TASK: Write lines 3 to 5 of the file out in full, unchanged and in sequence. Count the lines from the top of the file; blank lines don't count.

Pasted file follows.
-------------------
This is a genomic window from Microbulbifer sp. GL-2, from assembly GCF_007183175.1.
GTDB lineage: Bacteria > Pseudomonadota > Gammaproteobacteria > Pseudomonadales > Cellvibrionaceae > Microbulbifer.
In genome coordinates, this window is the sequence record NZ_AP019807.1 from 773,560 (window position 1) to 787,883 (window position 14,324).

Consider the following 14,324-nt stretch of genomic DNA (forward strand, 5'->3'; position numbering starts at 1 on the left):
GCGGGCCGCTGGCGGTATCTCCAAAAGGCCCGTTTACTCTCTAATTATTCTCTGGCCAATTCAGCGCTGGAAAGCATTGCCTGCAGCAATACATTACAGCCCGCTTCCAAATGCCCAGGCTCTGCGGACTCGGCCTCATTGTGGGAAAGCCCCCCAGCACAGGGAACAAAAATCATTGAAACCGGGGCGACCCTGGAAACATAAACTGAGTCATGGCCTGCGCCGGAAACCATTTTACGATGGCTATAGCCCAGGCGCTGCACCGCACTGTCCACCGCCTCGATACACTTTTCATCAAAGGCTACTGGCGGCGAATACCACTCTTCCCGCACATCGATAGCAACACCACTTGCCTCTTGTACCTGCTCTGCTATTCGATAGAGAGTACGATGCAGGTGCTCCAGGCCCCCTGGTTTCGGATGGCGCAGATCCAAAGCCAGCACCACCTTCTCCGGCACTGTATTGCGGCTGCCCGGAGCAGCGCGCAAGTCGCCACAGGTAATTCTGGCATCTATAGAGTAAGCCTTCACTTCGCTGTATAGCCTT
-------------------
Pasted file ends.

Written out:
In genome coordinates, this window is the sequence record NZ_AP019807.1 from 773,560 (window position 1) to 787,883 (window position 14,324).

Consider the following 14,324-nt stretch of genomic DNA (forward strand, 5'->3'; position numbering starts at 1 on the left):
GCGGGCCGCTGGCGGTATCTCCAAAAGGCCCGTTTACTCTCTAATTATTCTCTGGCCAATTCAGCGCTGGAAAGCATTGCCTGCAGCAATACATTACAGCCCGCTTCCAAATGCCCAGGCTCTGCGGACTCGGCCTCATTGTGGGAAAGCCCCCCAGCACAGGGAACAAAAATCATTGAAACCGGGGCGACCCTGGAAACATAAACTGAGTCATGGCCTGCGCCGGAAACCATTTTACGATGGCTATAGCCCAGGCGCTGCACCGCACTGTCCACCGCCTCGATACACTTTTCATCAAAGGCTACTGGCGGCGAATACCACTCTTCCCGCACATCGATAGCAACACCACTTGCCTCTTGTACCTGCTCTGCTATTCGATAGAGAGTACGATGCAGGTGCTCCAGGCCCCCTGGTTTCGGATGGCGCAGATCCAAAGCCAGCACCACCTTCTCCGGCACTGTATTGCGGCTGCCCGGAGCAGCGCGCAAGTCGCCACAGGTAATTCTGGCATCTATAGAGTAAGCCTTCACTTCGCTGTATAGCCTT